New Music Ensemble to host annual student composer competition
Grand Valley State University has a talented student body. In the realms of art, drama, writing and music, GVSU students have shown significant degrees of creativity, inspiration and potential, and the GVSU New Music Ensemble has been an example of this.
The New Music Ensemble has allowed undergraduate musicians to gain experience and show their work since 2006. The group both performs and records contemporary music and provides students with the opportunity to compose original works. Soon, the ensemble will be holding its annual student composers competition.
The competition will present a number of 60-second student compositions inspired by a recent Art Gallery exhibition. The pieces will be judged by a jury, and cash prizes will be presented to the winning compositions. There will also be a prize for the audience favorite.
Margaret Hawley-Lowry, a GVSU student who will be participating in the competition, has only been composing for a few months, yet she has had a great time putting together the music.
“It was interesting to consider ways to connect the music to the paintings," Hawley-Lowry said via email. "For example, notes could correspond to colors, vibrancy to dynamics, and layers to texture in the music. I enjoy the competition because it is a fun and unique challenge.”
Another student competitor, Nicole Herman, enjoys the composition process just as much, focusing on the interaction the composer has with each musician.
“I’m finding what I really love about the creative process is that interaction with the audience, the performer or, if I’m the performer, with people interacting with me,” Herman said. “I really love getting to know the performers I’m working with and taking into account things that they want out of a work.”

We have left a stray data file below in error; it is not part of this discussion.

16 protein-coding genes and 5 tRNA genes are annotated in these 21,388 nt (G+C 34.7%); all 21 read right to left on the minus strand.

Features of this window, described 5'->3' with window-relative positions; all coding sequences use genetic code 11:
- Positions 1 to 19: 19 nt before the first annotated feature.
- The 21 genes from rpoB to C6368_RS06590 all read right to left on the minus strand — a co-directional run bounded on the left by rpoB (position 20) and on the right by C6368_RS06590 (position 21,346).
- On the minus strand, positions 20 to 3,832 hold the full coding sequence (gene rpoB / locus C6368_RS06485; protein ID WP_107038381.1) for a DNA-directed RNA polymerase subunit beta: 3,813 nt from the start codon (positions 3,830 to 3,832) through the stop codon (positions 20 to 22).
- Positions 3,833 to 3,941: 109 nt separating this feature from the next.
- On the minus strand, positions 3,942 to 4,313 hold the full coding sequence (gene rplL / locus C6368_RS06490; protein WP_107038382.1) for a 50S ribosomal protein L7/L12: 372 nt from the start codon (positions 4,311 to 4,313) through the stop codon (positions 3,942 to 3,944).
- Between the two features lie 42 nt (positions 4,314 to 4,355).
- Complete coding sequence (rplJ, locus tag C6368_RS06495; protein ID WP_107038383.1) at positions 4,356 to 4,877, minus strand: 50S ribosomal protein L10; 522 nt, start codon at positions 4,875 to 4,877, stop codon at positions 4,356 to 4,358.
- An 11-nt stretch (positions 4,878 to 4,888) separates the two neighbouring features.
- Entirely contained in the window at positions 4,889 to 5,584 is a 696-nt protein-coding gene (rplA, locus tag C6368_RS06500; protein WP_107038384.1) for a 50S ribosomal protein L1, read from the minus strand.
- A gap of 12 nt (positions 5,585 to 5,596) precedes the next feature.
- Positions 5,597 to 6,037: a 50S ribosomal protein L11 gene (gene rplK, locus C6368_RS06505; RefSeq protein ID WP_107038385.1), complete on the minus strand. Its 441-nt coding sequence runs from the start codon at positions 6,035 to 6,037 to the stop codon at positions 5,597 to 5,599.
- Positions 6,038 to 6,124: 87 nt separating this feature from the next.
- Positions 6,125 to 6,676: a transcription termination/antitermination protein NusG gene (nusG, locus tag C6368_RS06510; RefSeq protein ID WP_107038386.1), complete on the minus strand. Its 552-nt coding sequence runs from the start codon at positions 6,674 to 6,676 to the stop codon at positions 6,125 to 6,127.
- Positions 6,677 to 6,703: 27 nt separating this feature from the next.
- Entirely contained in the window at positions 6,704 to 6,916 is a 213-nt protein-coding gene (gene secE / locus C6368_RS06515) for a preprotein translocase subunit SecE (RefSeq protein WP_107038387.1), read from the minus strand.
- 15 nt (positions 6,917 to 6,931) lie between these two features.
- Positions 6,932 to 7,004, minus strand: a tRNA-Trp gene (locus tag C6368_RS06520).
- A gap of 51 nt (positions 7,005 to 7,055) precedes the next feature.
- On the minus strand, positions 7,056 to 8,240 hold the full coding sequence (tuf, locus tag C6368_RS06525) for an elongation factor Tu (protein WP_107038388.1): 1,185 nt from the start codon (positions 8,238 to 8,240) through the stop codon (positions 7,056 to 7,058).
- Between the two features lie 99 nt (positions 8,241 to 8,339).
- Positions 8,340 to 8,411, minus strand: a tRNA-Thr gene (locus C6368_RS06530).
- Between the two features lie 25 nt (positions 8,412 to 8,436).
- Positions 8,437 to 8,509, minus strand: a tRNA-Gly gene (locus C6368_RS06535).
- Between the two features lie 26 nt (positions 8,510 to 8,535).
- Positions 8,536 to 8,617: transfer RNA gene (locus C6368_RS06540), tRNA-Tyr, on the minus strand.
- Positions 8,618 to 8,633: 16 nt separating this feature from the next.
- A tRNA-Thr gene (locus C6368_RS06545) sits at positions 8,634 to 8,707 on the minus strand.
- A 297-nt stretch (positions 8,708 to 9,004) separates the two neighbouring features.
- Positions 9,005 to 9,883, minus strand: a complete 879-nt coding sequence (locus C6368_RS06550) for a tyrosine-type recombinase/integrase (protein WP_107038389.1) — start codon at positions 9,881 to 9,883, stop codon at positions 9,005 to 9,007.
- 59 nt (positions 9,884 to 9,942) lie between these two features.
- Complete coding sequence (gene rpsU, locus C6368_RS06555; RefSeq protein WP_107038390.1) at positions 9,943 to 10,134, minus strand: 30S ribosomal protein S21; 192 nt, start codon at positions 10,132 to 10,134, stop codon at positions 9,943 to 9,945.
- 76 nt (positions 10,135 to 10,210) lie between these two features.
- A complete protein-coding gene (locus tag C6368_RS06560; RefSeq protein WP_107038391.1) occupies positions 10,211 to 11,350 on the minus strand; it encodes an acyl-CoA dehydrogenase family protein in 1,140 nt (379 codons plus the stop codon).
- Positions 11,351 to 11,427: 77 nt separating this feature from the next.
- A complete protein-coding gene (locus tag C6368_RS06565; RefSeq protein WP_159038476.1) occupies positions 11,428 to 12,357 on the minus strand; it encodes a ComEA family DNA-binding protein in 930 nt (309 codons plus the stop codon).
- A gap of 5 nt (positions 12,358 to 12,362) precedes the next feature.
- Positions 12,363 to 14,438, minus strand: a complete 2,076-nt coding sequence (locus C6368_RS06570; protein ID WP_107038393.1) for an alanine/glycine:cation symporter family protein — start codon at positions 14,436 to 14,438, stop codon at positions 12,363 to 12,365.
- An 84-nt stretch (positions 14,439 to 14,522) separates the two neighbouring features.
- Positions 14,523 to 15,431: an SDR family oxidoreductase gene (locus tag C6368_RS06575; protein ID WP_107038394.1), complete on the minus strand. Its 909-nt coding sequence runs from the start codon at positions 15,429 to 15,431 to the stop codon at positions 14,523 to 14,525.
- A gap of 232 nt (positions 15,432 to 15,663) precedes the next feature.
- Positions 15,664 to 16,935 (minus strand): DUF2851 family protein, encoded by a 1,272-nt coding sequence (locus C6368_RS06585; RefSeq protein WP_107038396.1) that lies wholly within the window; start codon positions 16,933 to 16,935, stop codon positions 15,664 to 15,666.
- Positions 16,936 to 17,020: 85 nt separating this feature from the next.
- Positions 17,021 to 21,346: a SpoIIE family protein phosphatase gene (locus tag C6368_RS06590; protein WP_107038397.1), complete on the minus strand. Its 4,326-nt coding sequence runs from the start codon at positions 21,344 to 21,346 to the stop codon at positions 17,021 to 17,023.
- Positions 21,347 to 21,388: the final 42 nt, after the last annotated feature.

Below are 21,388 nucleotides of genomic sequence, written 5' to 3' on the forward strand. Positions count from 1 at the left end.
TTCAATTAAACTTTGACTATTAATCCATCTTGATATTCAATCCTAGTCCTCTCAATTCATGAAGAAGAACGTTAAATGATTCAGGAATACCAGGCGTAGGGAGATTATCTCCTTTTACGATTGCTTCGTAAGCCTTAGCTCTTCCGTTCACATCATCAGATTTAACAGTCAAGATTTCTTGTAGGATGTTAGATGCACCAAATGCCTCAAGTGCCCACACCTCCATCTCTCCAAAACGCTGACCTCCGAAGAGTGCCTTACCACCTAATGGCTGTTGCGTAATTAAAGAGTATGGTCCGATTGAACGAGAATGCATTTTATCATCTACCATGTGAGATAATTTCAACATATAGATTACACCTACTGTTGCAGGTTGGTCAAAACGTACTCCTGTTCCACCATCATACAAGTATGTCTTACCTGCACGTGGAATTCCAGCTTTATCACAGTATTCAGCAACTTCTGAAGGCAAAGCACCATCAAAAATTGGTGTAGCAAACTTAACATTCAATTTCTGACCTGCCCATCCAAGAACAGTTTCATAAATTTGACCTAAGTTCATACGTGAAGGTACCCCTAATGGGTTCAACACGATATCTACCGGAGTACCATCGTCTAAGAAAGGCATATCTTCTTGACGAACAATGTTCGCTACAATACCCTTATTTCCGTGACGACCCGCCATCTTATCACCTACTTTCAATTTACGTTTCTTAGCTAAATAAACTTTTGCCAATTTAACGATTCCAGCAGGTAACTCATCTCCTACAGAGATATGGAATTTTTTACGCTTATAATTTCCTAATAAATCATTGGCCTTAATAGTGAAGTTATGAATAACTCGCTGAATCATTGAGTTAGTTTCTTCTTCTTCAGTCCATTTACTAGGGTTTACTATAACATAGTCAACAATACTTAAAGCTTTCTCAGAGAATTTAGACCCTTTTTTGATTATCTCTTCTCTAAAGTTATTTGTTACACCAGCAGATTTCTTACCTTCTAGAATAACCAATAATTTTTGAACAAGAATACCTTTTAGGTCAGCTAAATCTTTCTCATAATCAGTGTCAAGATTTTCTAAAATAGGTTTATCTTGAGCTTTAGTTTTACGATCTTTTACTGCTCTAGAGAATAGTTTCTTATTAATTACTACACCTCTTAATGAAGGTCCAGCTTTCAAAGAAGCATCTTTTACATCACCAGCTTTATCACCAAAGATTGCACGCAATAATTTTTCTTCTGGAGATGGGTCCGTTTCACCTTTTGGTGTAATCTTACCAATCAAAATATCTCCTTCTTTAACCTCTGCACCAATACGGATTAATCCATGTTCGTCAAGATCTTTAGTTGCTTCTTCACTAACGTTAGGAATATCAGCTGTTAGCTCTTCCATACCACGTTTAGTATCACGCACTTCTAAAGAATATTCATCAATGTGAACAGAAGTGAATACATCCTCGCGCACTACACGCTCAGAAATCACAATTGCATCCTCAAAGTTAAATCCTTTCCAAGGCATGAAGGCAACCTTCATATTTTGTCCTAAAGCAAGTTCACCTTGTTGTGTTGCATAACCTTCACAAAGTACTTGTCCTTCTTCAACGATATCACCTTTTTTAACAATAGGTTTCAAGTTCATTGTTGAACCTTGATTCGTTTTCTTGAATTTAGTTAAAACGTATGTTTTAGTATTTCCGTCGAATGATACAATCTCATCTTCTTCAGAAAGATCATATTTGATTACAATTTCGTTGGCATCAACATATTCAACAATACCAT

Hawley-Lowry is uncertain about her biggest inspiration because she is so new to composition, but she expressed a variety of factors she considers when putting music together, from the relation of sound to color to the exploration.
“I have synesthesia, so sound and color have a link,” Herman said. “Sometimes I’ll pick a piece of art and draw from that and try to write something that sounds like how it looks to me. It’s fun to just mess around with sound, and it is fun to give musicians the liberty to (be) themselves.”
In terms of advice for student musicians, both Hawley-Lowry and Herman gave some tips to students who are already exploring composition, as well as those hoping to get into the craft.
“As for advice, write what you want to and be proud of it regardless of what others say,” Hawley-Lowry said. “If you're sharing something meaningful to you, eventually you'll find (others) who appreciate it as it is.”
Herman suggested that students just start working and see where it takes them.
“Just go for it,” Herman said. “I get stuck a lot at the beginning because there’s no many possibilities. Giving yourself parameters in which to work is really important. And don’t be afraid to make weird noises.”
The competition will take place Thursday, March 1, at 7:30 p.m. in Room 1121 of the Haas Center for Performing Arts. More information can be found at www.newmusicensemble.org.